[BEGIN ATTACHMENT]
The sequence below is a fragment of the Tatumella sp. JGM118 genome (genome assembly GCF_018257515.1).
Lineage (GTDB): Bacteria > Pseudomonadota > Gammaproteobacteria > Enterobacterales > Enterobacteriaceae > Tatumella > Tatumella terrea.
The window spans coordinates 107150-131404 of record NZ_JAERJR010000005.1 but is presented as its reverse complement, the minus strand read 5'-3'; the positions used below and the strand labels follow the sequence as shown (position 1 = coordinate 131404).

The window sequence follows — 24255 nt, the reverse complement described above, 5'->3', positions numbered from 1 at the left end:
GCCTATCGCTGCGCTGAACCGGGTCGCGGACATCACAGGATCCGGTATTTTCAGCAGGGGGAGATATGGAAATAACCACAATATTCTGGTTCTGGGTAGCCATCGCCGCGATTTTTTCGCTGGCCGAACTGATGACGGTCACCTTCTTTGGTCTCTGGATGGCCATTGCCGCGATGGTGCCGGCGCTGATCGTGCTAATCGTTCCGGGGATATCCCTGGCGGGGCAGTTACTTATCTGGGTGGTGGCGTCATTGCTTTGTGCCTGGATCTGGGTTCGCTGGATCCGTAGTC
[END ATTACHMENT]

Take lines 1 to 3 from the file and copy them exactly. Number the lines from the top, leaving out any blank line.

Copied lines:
The sequence below is a fragment of the Tatumella sp. JGM118 genome (genome assembly GCF_018257515.1).
Lineage (GTDB): Bacteria > Pseudomonadota > Gammaproteobacteria > Enterobacterales > Enterobacteriaceae > Tatumella > Tatumella terrea.
The window spans coordinates 107150-131404 of record NZ_JAERJR010000005.1 but is presented as its reverse complement, the minus strand read 5'-3'; the positions used below and the strand labels follow the sequence as shown (position 1 = coordinate 131404).